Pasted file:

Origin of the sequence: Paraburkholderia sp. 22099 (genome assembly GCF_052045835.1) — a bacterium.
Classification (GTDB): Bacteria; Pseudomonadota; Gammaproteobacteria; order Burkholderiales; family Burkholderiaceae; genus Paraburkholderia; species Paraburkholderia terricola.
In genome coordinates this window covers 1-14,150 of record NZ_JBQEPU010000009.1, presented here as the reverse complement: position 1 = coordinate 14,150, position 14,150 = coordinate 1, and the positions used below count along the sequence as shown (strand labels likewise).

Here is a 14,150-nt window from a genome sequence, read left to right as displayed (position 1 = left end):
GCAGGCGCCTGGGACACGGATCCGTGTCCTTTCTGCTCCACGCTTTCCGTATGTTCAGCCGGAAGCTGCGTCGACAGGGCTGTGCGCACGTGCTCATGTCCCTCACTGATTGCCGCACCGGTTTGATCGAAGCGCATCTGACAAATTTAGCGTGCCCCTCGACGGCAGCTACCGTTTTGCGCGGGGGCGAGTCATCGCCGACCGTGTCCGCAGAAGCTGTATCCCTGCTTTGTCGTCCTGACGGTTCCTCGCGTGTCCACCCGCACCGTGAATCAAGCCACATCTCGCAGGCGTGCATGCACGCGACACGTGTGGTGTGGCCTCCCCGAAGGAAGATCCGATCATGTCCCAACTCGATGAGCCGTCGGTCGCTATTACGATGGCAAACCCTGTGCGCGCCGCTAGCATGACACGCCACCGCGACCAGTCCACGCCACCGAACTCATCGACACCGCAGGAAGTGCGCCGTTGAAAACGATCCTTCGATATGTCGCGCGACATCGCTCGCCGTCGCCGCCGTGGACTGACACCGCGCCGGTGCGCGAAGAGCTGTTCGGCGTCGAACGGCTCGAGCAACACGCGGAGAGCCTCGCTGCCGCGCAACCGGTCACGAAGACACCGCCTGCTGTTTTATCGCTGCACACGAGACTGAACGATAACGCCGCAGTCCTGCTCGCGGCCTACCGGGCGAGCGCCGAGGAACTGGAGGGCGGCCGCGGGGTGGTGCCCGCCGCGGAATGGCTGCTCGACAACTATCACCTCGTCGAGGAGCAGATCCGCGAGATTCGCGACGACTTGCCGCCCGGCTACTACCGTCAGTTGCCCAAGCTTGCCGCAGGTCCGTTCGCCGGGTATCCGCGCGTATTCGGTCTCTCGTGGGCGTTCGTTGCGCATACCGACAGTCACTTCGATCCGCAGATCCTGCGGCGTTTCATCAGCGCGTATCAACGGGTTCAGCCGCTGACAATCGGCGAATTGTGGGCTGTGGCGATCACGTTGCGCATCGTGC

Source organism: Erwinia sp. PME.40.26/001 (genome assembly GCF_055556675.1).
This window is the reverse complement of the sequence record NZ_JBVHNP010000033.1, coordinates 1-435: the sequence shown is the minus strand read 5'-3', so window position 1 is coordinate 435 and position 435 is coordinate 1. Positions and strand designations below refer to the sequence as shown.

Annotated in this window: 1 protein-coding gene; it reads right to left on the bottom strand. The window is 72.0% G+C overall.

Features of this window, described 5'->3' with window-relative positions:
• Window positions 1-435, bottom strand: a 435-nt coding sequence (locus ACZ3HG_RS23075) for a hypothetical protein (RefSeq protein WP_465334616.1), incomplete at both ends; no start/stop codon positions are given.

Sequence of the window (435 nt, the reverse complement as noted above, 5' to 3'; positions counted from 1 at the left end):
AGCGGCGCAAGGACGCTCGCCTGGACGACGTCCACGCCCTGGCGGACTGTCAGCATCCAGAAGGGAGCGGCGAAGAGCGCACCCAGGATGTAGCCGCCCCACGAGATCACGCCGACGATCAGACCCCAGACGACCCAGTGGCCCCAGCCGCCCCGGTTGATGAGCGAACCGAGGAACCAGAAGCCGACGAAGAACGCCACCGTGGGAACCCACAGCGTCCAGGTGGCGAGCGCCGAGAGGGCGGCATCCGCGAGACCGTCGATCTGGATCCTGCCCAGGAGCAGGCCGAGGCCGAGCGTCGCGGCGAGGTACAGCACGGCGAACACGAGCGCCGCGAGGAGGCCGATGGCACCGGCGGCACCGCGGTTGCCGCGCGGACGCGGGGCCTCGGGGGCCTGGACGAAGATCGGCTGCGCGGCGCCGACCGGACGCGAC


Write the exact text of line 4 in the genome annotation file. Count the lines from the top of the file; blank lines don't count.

Here is a 14,150-nt window from a genome sequence, read left to right as displayed (position 1 = left end):